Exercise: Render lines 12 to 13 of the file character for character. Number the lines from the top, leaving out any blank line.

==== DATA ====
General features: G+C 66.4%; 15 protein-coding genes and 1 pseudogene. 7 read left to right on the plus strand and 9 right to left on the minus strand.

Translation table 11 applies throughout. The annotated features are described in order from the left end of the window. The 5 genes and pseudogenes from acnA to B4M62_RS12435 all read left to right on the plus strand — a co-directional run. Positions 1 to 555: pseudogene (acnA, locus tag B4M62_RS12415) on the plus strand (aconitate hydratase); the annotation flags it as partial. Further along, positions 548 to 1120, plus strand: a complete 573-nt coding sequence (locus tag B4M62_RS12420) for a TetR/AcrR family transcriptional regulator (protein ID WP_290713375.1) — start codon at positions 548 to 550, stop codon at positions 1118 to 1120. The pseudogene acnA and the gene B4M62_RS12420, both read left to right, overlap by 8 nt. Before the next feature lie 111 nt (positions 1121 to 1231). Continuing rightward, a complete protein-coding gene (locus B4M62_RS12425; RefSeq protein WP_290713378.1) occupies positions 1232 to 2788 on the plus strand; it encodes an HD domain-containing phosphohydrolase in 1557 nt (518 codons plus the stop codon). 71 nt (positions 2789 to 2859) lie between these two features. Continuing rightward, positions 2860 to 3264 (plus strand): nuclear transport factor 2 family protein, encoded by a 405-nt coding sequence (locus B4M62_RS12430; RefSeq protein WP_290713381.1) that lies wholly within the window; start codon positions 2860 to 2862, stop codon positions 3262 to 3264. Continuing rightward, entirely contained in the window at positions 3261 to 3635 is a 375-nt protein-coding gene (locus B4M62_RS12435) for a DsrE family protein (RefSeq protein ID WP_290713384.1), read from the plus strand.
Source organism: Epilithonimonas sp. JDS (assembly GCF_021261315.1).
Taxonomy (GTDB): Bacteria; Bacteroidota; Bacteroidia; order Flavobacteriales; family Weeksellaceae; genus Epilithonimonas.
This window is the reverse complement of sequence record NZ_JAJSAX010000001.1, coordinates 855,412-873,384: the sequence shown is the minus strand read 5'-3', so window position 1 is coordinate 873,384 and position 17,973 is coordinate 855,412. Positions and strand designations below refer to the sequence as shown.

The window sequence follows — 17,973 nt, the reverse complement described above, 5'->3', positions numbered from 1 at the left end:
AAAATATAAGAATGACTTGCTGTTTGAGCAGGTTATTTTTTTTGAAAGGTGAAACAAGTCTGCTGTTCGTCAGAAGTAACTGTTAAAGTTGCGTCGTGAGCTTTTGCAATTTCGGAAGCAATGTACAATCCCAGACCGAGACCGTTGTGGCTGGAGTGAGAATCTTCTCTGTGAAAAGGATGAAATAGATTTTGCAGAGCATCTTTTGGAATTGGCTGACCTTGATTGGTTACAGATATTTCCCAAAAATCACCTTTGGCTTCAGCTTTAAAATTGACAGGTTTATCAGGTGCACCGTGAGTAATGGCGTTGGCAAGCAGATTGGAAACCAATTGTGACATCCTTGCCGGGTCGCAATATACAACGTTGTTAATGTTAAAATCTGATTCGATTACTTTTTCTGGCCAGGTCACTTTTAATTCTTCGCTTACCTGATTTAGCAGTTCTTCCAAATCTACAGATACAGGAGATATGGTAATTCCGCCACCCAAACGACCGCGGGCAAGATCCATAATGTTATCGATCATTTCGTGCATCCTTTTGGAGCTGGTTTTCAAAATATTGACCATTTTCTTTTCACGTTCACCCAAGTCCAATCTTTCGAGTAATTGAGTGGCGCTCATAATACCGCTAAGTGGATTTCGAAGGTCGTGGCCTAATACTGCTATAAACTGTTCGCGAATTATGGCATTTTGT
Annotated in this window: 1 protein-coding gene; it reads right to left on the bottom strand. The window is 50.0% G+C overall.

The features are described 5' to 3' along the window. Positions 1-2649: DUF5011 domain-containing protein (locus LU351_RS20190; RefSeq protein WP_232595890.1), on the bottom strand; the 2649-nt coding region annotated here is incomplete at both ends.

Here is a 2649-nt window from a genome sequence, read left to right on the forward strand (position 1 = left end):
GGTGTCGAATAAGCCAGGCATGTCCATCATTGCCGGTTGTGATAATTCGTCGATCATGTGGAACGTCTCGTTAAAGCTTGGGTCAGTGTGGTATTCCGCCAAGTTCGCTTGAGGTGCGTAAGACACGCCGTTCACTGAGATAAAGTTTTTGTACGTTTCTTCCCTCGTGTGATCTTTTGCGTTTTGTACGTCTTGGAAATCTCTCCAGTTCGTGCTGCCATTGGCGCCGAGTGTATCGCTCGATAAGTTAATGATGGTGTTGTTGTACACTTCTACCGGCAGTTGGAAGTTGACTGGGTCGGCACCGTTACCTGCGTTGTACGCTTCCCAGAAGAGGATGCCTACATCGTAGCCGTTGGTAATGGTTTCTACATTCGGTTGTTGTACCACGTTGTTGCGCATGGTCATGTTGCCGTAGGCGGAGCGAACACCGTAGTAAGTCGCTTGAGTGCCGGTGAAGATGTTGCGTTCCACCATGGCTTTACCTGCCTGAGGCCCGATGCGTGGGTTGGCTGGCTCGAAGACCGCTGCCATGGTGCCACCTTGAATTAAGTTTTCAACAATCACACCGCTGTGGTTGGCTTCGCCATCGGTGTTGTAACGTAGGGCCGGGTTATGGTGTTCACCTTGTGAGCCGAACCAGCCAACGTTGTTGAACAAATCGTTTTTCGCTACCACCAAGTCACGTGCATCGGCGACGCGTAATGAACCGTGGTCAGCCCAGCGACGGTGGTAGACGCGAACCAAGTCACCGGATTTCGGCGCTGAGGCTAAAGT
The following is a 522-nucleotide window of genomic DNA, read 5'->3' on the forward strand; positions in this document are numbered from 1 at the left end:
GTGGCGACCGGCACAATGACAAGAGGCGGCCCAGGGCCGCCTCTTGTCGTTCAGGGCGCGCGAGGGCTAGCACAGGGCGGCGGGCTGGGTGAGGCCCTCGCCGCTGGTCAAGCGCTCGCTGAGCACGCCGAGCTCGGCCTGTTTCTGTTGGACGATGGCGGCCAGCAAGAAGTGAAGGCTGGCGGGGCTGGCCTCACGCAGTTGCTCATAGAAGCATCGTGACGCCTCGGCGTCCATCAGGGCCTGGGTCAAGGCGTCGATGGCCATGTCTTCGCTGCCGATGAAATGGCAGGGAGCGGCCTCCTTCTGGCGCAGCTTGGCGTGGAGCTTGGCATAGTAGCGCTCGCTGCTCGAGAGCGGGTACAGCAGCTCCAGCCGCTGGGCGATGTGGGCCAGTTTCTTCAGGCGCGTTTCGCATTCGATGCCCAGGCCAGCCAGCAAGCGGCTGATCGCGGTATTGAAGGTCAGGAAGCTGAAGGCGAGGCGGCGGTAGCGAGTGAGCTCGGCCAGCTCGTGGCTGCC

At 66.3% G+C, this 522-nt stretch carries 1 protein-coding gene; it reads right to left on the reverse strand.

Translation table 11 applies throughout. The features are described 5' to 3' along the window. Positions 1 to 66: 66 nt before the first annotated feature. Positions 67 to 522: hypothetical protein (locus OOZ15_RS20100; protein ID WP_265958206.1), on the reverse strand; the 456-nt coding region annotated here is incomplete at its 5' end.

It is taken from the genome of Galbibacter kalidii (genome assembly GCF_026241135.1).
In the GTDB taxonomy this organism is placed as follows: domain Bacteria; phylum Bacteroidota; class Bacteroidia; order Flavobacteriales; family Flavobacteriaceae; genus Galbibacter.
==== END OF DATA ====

The following is a 522-nucleotide window of genomic DNA, read 5'->3' on the forward strand; positions in this document are numbered from 1 at the left end:
GTGGCGACCGGCACAATGACAAGAGGCGGCCCAGGGCCGCCTCTTGTCGTTCAGGGCGCGCGAGGGCTAGCACAGGGCGGCGGGCTGGGTGAGGCCCTCGCCGCTGGTCAAGCGCTCGCTGAGCACGCCGAGCTCGGCCTGTTTCTGTTGGACGATGGCGGCCAGCAAGAAGTGAAGGCTGGCGGGGCTGGCCTCACGCAGTTGCTCATAGAAGCATCGTGACGCCTCGGCGTCCATCAGGGCCTGGGTCAAGGCGTCGATGGCCATGTCTTCGCTGCCGATGAAATGGCAGGGAGCGGCCTCCTTCTGGCGCAGCTTGGCGTGGAGCTTGGCATAGTAGCGCTCGCTGCTCGAGAGCGGGTACAGCAGCTCCAGCCGCTGGGCGATGTGGGCCAGTTTCTTCAGGCGCGTTTCGCATTCGATGCCCAGGCCAGCCAGCAAGCGGCTGATCGCGGTATTGAAGGTCAGGAAGCTGAAGGCGAGGCGGCGGTAGCGAGTGAGCTCGGCCAGCTCGTGGCTGCC